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Pittsburgh Newcomer Launches Weekly Standup-Comedy Series

steve hofstetter
Unitas Photography
Comedian Steve Hofstetter is hosting the new series.

Steve Hofstetter has big comedy plans for Pittsburgh, and they involve a spacious old Methodist church in Stanton Heights. But first they’ll be running through a nightclub in Lawrenceville.

Thursday, the nationally touring comic launches “Steve Hofstetter and Friends,” a weekly standup series at the Thunderbird Café. Hofstetter will host touring headliners, visiting comics, and local talent. The initial run is slated for four weeks, but the series will continue if it goes well, he said.

“Hofstetter and Friends” is at the Thunderbird because the home of the Steel City Arts Foundation, Hofstetter’s nonprofit comedy performance and production center, is still under construction and needs to apply for a zoning change, he said. The former church complex on Stanton Avenue — which will go by the cheeky name “Steel City AF” — includes performance space, a recording studio, and a three-bedroom house that provides living and working space for resident comedians (three at any given time, each for six months or more).

Hofstetter, formerly based in Los Angeles, bought the complex in January and moved to Pittsburgh in February. He said he’d been dreaming for years of acquiring a large building for such a project, and had always enjoyed visiting Pittsburgh, with its proximity to multiple other comedy markets.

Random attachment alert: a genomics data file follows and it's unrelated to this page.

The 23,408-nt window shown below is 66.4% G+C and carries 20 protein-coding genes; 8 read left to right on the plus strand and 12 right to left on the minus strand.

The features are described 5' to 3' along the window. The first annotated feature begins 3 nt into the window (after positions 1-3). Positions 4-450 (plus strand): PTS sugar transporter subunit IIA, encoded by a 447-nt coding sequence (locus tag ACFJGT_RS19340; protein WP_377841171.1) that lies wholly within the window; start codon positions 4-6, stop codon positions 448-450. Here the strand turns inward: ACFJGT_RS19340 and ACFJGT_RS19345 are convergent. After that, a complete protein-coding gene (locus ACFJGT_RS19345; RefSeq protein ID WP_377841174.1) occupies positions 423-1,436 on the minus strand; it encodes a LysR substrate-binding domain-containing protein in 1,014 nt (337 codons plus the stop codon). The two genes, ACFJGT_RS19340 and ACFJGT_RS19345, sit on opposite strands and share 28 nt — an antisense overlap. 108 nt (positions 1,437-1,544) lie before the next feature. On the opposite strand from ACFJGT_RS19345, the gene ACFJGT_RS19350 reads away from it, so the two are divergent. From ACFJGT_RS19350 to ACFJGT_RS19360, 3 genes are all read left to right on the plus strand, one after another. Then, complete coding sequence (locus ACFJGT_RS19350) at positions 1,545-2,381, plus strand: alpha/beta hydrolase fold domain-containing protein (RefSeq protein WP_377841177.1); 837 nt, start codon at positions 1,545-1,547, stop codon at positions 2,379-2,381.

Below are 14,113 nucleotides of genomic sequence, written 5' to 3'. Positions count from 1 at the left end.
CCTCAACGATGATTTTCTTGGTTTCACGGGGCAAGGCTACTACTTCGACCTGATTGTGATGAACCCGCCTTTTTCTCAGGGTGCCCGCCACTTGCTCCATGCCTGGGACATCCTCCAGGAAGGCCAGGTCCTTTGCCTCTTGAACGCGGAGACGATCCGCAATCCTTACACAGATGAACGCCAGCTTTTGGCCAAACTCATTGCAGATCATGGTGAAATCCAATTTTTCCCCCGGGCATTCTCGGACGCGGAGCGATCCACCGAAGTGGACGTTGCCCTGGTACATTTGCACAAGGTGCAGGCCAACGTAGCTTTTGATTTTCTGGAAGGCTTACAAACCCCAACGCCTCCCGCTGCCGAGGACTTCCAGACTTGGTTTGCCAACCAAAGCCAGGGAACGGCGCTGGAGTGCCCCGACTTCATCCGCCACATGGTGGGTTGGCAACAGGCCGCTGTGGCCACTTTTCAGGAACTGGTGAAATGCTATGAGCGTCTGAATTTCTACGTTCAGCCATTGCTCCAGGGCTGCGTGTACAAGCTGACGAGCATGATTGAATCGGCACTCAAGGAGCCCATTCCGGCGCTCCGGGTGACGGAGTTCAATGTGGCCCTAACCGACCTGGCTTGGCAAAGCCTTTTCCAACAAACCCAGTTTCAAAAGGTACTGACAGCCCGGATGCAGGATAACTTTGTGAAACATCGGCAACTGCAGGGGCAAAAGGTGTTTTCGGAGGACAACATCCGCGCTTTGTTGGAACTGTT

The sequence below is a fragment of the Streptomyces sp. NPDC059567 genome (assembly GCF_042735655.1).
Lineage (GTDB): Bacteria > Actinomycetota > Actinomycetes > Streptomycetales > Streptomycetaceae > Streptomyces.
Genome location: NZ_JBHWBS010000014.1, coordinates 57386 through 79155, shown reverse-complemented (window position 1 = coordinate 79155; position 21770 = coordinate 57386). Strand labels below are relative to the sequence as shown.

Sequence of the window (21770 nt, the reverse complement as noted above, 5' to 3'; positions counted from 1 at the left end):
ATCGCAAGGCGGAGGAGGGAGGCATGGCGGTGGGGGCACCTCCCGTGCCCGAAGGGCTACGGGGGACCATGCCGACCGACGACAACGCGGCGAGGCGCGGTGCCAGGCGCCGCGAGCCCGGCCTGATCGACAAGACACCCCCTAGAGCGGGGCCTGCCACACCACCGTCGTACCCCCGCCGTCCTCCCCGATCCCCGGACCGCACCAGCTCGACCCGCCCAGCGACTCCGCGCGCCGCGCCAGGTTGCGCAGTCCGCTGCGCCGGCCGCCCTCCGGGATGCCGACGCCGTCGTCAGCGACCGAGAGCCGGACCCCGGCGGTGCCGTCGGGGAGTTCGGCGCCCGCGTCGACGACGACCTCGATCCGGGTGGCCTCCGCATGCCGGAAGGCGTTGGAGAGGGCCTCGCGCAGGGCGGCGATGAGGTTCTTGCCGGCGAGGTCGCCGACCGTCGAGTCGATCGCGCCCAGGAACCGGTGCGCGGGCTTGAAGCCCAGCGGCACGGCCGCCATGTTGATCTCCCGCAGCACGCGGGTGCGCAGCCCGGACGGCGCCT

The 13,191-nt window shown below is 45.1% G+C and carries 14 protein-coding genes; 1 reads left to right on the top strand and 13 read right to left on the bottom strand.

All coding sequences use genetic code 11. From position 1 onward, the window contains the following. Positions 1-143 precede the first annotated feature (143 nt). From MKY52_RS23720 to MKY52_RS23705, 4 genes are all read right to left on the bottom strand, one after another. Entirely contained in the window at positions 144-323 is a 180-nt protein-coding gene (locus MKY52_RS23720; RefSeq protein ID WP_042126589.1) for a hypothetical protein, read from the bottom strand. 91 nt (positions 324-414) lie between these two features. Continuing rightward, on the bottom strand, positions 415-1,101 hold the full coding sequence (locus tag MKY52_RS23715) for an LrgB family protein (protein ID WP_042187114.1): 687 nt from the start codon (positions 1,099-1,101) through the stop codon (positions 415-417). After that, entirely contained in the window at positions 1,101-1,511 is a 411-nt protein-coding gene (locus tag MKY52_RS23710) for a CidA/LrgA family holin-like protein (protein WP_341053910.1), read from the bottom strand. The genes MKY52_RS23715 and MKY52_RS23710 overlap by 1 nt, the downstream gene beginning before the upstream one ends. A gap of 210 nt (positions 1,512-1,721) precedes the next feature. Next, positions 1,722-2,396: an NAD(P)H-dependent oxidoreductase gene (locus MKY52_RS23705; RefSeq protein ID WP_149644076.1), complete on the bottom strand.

One of his goals is to nurture burgeoning comedy talent. He views the showcase at the Thunderbird as a first step.

“Part of it is so the local comics can learn from people in other scenes, but also so that people in other scenes can see how cool Pittsburgh is,” Hofstetter said. He spoke by phone from Eugene, Ore., where he had two shows that night before gigs in Portland, Seattle, and Spokane, Wash.

Hofstetter himself plays mostly theaters these days; his next headlining show in Pittsburgh is at Oakmont’s Oaks Theater. His YouTube channel has 676,000 subscribers.

Hofstetter said the pandemic shutdown was as tough on the comedy business as it was on music. Most cities lost at least one comedy venue, he said. Pittsburgh is down two, in the Rex Theater and Hambone’s.

“Pittsburgh lost a lot of standup in the past year, and so we’re hoping to put that back,” he said. “We’re hoping to grow the scene to what it was and better.”

The inaugural Hofstetter and Friends will be headlined by Mary Santora, a Cleveland-based comic and radio host. Guests include JC Coccoli, a Pittsburgh native who recently relocated here, and Kansas City, Mo.-based Joe Harman, who is among the first group of resident comics at Steel City AF.

Harman is autistic and teaches people on the spectrum, as well as incorporating autism-themed material into his own sets, said Hofstetter.

“It’s wonderful to be able to listen to someone who deals with this on a daily basis and can kind of explain it really in a funny way,” said Hofstetter.

Other headliners for the series include Brett Druck (July 29), Abby Roberge (Aug. 5), and Bill Squire (Aug. 12).

Ticketing information is here.

Bill is a long-time Pittsburgh-based journalist specializing in the arts and the environment. Previous to working at WESA, he spent 21 years at the weekly Pittsburgh City Paper, the last 14 as Arts & Entertainment editor. He is a graduate of Northwestern University's Medill School of Journalism and in 30-plus years as a journalist has freelanced for publications including In Pittsburgh, The Nation, E: The Environmental Magazine, American Theatre, and the Pittsburgh Post-Gazette. Bill has earned numerous Golden Quill awards from the Press Club of Western Pennsylvania. He lives in the neighborhood of Manchester, and he once milked a goat. Email: bodriscoll@wesa.fm